APEC can open ‘economic Iron Curtain’

Companies and governments are increasingly forced to make a choice between China and the United States. Photo: Teh Eng Koon/AFP via Getty Images


  • David Capie : Professor David Capie is director of the Centre for Strategic Studies at Te Herenga Waka—Victoria University of Wellington.
  • Natasha Hamilton-Hart : Professor Natasha Hamilton-Hart is director of the New Zealand Asia Institute at the University of Auckland and a senior fellow in the Centre for Strategic Studies at Te Herenga Waka—Victoria University of Wellington.
  • Jason Young: Associate Professor Jason Young is director of the New Zealand Contemporary China Research Centre at Te Herenga Waka—Victoria University of Wellington.

A broader decoupling of the US and China might be prevented by APEC, writes Te Herenga Waka—Victoria University of Wellington

After more than two decades of economic alignment that fostered complex interdependence, tensions between the United States and China have risen. The two countries now have an adversarial relationship and no longer view deep interdependence to be in the national interest.

Both countries seek a degree of decoupling and to diversify their global engagement. This shift is especially significant in the area of technological innovation and information technology, but is also evident in other trade areas, as well as financial, health and education services.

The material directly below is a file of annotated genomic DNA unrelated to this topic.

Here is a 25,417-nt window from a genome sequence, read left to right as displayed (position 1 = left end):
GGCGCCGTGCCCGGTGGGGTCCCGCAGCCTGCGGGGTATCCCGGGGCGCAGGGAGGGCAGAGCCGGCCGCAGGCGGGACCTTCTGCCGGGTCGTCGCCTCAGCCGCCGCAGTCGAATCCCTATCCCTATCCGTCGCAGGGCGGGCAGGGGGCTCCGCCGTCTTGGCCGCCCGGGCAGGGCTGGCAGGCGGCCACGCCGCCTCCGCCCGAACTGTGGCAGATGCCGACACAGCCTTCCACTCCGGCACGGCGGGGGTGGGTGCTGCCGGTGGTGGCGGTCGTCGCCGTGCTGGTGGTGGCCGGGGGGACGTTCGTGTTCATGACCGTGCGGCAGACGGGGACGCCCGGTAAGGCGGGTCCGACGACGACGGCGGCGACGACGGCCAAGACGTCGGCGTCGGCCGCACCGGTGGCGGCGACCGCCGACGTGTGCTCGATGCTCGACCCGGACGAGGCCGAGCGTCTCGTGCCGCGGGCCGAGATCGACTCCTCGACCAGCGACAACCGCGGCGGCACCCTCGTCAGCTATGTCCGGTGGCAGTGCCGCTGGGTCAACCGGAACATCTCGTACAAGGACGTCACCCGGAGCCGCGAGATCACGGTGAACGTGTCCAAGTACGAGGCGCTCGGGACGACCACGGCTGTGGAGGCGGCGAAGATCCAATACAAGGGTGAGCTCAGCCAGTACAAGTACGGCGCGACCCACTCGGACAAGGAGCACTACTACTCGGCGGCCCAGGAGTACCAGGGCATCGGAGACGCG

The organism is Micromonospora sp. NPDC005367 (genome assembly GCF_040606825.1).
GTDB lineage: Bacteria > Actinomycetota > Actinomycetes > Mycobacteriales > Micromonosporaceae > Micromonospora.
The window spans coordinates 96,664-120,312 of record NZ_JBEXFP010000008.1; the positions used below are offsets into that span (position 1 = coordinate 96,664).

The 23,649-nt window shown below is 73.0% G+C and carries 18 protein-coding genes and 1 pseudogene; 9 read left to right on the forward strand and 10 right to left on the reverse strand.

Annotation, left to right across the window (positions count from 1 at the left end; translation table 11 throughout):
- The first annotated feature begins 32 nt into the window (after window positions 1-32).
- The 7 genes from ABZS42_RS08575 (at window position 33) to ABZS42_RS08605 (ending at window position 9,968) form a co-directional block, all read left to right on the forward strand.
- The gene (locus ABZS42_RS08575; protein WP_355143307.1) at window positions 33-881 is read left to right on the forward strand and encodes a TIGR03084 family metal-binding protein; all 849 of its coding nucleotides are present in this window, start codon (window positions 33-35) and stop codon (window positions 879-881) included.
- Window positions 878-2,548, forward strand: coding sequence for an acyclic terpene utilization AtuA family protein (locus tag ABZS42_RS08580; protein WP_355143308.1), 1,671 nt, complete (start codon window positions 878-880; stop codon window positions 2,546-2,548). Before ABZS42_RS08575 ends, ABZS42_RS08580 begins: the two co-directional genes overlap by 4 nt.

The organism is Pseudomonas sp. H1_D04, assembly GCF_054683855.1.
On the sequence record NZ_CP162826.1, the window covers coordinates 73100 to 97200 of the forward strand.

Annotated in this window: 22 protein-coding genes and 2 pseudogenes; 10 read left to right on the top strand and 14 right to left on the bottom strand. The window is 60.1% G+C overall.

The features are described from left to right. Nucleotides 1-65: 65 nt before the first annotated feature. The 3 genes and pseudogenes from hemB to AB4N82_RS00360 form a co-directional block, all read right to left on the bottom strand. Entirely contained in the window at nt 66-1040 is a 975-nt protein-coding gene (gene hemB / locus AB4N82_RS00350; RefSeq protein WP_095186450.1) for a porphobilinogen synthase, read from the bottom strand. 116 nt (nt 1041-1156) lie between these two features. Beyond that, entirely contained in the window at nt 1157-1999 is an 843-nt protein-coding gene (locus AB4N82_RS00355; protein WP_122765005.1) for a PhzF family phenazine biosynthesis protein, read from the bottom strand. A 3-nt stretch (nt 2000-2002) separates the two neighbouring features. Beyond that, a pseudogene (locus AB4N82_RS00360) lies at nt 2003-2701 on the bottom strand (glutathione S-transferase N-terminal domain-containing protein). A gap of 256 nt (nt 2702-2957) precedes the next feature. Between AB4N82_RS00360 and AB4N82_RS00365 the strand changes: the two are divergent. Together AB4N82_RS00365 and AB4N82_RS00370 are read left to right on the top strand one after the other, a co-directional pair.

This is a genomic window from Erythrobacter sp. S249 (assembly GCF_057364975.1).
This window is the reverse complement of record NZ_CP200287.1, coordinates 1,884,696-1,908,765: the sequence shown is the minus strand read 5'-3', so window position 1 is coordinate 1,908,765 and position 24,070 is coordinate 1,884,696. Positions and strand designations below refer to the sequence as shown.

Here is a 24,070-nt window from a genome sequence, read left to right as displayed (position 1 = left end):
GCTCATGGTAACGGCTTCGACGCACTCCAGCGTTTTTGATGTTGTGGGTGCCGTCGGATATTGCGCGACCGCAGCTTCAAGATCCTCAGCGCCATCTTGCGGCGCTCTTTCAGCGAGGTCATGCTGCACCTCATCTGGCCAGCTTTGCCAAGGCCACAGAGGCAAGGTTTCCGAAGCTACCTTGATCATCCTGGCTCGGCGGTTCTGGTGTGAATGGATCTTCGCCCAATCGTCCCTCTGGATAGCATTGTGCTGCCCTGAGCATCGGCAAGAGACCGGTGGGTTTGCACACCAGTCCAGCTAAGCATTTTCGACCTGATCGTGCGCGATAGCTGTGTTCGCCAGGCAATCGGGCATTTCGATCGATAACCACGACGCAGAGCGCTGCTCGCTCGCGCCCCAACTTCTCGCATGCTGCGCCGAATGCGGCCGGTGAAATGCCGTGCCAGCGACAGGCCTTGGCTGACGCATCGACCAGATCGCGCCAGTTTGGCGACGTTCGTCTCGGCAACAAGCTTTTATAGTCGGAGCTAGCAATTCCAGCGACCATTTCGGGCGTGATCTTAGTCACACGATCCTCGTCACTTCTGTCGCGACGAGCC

Businesses are responding by seeking to limit their economic exposure or are being forced to exit the market. Companies are attempting to restructure and rationalise global value chains to accommodate the new normal.

This partial decoupling is unlikely to be temporary, thereby presenting a series of challenges for organisations like APEC (Asia-Pacific Economic Cooperation), which New Zealand is hosting in 2021.

Leaders of APEC economies do not wish to choose between a China-led technological sphere and an American-led sphere. Such decoupling of complex interdependence is not only economically costly; it makes a deteriorating security environment even more fragile.

If the complex interdependence crafted by deeply enmeshed supply chains is “incompatible with war” (Geoffrey Garrett, 2019), unwinding this interdependence can only weaken the moderating effect of shared interests.


This is the second of two edited extracts from ‘Decoupling Dilemmas: The Economics-Security Nexus in the US-China Trade Conflict’, an article in the latest issue of Policy Quarterly, published by the Institute for Governance and Policy Studies at Te Herenga Waka—Victoria University of Wellington. The issue focuses on New Zealand and the Asia–Pacific and is guest edited by Alan Bollard, the University’s Professor of Pacific Region Business.


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